UC Davis Sued for Failing to Release Public Records on GMOs and Pesticides

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News Release

For Immediate Release:  Thursday, August 18, 2016
For More Information Contact: Gary Ruskin (415) 944-7350

Consumer group U.S. Right to Know filed a lawsuit late Wednesday to compel the University of California, Davis to comply with requests for public records related to the university’s work on genetically engineered food, pesticides and its relationship with the agrichemical industry.

Since January 28, 2015, U.S. Right to Know has filed 17 public records requests with UC Davis as allowed under the California Public Records Act, but the university has provided a total of merely 751 pages in response to all of these requests, while similar requests at other universities have yielded thousands of pages each.

UC Davis has provided no estimate of when it will comply with the unfilled requests, as required by law.  It originally estimated production of documents in April 2015.  It has completed only one response – regarding the soda industry – but none of the 16 requests related to the agrichemical industry.

“We are conducting a wide-ranging investigation into the collaboration between the food and agrichemical industries, their front groups and several U.S. universities,” said Gary Ruskin, co-director of U.S. Right to Know. “So far, documents obtained from other universities have shown secretive funding arrangements and covert efforts to use taxpayer-funded university resources to promote the products of various corporations. The public has a right to know what is going on behind the scenes.”

These revelations have been covered in the New York Times, Boston Globe, the Guardian, Le Monde, STAT, Mother Jones and other outlets.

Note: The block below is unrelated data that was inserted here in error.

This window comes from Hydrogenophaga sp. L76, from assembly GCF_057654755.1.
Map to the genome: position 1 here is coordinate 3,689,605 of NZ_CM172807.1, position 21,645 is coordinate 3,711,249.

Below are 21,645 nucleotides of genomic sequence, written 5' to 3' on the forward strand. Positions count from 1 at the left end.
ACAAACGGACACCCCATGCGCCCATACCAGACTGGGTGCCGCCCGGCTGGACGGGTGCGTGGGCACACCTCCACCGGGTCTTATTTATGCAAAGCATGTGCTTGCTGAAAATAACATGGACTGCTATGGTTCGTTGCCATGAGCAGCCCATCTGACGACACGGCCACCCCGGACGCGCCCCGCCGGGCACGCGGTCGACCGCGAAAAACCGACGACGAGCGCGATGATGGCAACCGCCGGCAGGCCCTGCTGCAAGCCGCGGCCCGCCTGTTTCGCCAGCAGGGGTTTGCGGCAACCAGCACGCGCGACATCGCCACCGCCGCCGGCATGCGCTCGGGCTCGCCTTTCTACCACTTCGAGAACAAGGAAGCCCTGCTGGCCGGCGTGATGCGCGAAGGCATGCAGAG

To underscore the agrichemical industry’s unease about U.S. Right to Know’s public records requests, a law firm that is allied with the agrichemical industry, Markowitz Herbold, has taken the unusual step of filing a public records request for all of U.S. Right to Know’s correspondence with UC Davis, including the responses to all public records requests.

Just over fifty years ago, on July 4, 1966, President Lyndon Baines Johnson signed the Freedom of Information Act into law. “Fifty years later, FOIA is a crucial tool for uncovering corruption, wrongdoing, abuse of power, and to protect consumers and public health,” Ruskin said. The California Public Records Act is the California state version of the federal Freedom of Information Act.

The plaintiff for the lawsuit is Gary Ruskin, in his capacity as co-director of U.S. Right to Know.  A copy of the complaint is available at: http://usrtk.org/wp-content/uploads/2016/08/UCDaviscomplaint.pdf

U.S. Right to Know is a nonprofit organization that investigates the risks associated with the corporate food system, and the food industry’s practices and influence on public policy. We promote the free market principle of transparency – in the marketplace and in politics – as crucial to building a better, healthier food system.

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Congress Backs Big Food Over Consumers; President Should Veto GMO Anti-Labeling Law

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News Release

For Immediate Release: Thursday, July 14, 2016
For More Information Contact: Gary Ruskin (415) 944-7350

Today’s vote by the U.S. House of Representatives to approve a law that allows food companies to avoid clearly labeling foods made with genetically engineered ingredients cheats consumers out of information they are entitled to have, and should be vetoed by President Obama, according to the consumer advocacy group U.S. Right to Know.

The measure passed the House in a 306 to 117 vote on Thursday.  The Senate approved the measure on July 7 after months of negotiations with a range of food industry players. It nullifies a mandatory GMO labeling law that took effect in Vermont on July 1, and prevents any other state from enacting its own mandatory labeling law.  Rather than requiring food makers to state the presence of genetically engineered ingredients in plain English, as the Vermont law provides, the new federal law would allow food companies instead to use codes, or to offer phone numbers or website addresses that consumers would need to access for the information.